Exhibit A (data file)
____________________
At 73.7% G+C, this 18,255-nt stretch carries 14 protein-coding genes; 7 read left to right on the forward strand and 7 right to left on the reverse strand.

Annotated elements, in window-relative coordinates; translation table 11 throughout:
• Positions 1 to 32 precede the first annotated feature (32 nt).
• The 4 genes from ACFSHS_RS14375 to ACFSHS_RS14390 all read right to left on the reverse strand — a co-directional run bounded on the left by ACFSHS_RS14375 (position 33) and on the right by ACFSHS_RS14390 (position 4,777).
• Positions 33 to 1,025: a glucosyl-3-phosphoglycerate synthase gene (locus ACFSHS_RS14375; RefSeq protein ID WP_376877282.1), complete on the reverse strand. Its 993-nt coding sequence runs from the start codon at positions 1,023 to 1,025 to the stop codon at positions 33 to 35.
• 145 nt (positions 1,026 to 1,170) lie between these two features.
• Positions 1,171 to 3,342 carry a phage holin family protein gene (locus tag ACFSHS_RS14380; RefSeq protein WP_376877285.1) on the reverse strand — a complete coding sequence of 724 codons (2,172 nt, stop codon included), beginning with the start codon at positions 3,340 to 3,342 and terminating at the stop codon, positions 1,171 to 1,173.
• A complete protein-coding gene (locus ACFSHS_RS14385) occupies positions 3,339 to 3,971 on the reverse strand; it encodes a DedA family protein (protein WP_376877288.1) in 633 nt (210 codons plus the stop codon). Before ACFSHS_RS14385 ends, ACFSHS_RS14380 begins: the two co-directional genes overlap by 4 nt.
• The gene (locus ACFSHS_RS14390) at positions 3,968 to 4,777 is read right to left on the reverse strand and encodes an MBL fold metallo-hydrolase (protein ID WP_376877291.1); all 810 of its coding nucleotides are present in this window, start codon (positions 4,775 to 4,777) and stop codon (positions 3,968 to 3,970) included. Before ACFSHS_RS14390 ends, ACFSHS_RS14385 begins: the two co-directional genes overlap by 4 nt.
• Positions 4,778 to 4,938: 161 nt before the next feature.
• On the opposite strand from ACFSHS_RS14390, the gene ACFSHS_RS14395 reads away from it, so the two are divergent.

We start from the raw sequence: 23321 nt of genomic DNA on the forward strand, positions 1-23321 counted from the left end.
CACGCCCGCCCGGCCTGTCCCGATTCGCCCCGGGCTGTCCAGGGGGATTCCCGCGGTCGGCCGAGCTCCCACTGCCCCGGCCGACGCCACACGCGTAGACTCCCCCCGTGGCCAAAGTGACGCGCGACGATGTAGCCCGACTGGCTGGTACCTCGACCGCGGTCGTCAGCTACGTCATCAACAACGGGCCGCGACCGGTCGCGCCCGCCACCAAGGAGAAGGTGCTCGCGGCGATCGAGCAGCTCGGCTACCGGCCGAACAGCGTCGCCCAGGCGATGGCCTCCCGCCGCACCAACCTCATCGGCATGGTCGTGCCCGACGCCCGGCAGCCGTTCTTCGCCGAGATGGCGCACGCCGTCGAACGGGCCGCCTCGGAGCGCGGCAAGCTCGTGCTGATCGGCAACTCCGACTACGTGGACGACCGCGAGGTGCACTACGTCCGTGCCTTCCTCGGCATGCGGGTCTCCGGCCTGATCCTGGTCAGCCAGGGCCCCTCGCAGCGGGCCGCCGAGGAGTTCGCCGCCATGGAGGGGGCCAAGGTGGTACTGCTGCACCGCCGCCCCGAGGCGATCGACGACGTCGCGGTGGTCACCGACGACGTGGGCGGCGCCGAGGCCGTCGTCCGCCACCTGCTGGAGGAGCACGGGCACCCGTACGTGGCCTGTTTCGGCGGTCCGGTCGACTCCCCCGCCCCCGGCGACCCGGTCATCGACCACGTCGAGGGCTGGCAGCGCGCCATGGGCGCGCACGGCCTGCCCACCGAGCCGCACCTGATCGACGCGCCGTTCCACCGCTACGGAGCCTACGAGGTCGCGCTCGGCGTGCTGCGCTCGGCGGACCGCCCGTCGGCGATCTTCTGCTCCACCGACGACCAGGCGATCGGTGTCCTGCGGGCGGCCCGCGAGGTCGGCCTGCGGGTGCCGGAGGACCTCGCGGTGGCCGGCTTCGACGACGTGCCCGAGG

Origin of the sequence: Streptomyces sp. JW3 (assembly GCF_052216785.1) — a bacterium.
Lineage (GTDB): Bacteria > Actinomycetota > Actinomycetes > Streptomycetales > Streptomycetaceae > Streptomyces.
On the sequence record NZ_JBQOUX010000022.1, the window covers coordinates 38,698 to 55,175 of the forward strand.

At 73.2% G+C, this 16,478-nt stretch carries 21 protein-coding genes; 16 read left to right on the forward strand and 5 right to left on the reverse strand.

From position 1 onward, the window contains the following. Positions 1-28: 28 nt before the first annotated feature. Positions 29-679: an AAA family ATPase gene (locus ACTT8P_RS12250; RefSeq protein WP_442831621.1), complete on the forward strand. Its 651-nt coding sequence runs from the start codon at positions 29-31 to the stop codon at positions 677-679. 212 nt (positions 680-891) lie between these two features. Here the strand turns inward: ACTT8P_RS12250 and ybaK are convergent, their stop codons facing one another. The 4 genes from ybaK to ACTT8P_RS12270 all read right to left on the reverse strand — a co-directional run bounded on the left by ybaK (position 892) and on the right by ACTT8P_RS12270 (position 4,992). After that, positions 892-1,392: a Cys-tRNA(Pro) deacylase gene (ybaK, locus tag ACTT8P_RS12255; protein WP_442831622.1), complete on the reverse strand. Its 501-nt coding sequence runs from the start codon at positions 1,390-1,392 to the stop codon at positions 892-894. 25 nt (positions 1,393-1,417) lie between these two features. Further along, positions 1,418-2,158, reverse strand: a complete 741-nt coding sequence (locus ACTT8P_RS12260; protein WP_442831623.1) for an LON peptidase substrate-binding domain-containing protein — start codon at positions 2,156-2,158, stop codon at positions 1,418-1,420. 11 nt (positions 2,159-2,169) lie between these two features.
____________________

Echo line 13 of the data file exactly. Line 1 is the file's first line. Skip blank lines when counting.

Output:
CACGCCCGCCCGGCCTGTCCCGATTCGCCCCGGGCTGTCCAGGGGGATTCCCGCGGTCGGCCGAGCTCCCACTGCCCCGGCCGACGCCACACGCGTAGACTCCCCCCGTGGCCAAAGTGACGCGCGACGATGTAGCCCGACTGGCTGGTACCTCGACCGCGGTCGTCAGCTACGTCATCAACAACGGGCCGCGACCGGTCGCGCCCGCCACCAAGGAGAAGGTGCTCGCGGCGATCGAGCAGCTCGGCTACCGGCCGAACAGCGTCGCCCAGGCGATGGCCTCCCGCCGCACCAACCTCATCGGCATGGTCGTGCCCGACGCCCGGCAGCCGTTCTTCGCCGAGATGGCGCACGCCGTCGAACGGGCCGCCTCGGAGCGCGGCAAGCTCGTGCTGATCGGCAACTCCGACTACGTGGACGACCGCGAGGTGCACTACGTCCGTGCCTTCCTCGGCATGCGGGTCTCCGGCCTGATCCTGGTCAGCCAGGGCCCCTCGCAGCGGGCCGCCGAGGAGTTCGCCGCCATGGAGGGGGCCAAGGTGGTACTGCTGCACCGCCGCCCCGAGGCGATCGACGACGTCGCGGTGGTCACCGACGACGTGGGCGGCGCCGAGGCCGTCGTCCGCCACCTGCTGGAGGAGCACGGGCACCCGTACGTGGCCTGTTTCGGCGGTCCGGTCGACTCCCCCGCCCCCGGCGACCCGGTCATCGACCACGTCGAGGGCTGGCAGCGCGCCATGGGCGCGCACGGCCTGCCCACCGAGCCGCACCTGATCGACGCGCCGTTCCACCGCTACGGAGCCTACGAGGTCGCGCTCGGCGTGCTGCGCTCGGCGGACCGCCCGTCGGCGATCTTCTGCTCCACCGACGACCAGGCGATCGGTGTCCTGCGGGCGGCCCGCGAGGTCGGCCTGCGGGTGCCGGAGGACCTCGCGGTGGCCGGCTTCGACGACGTGCCCGAGG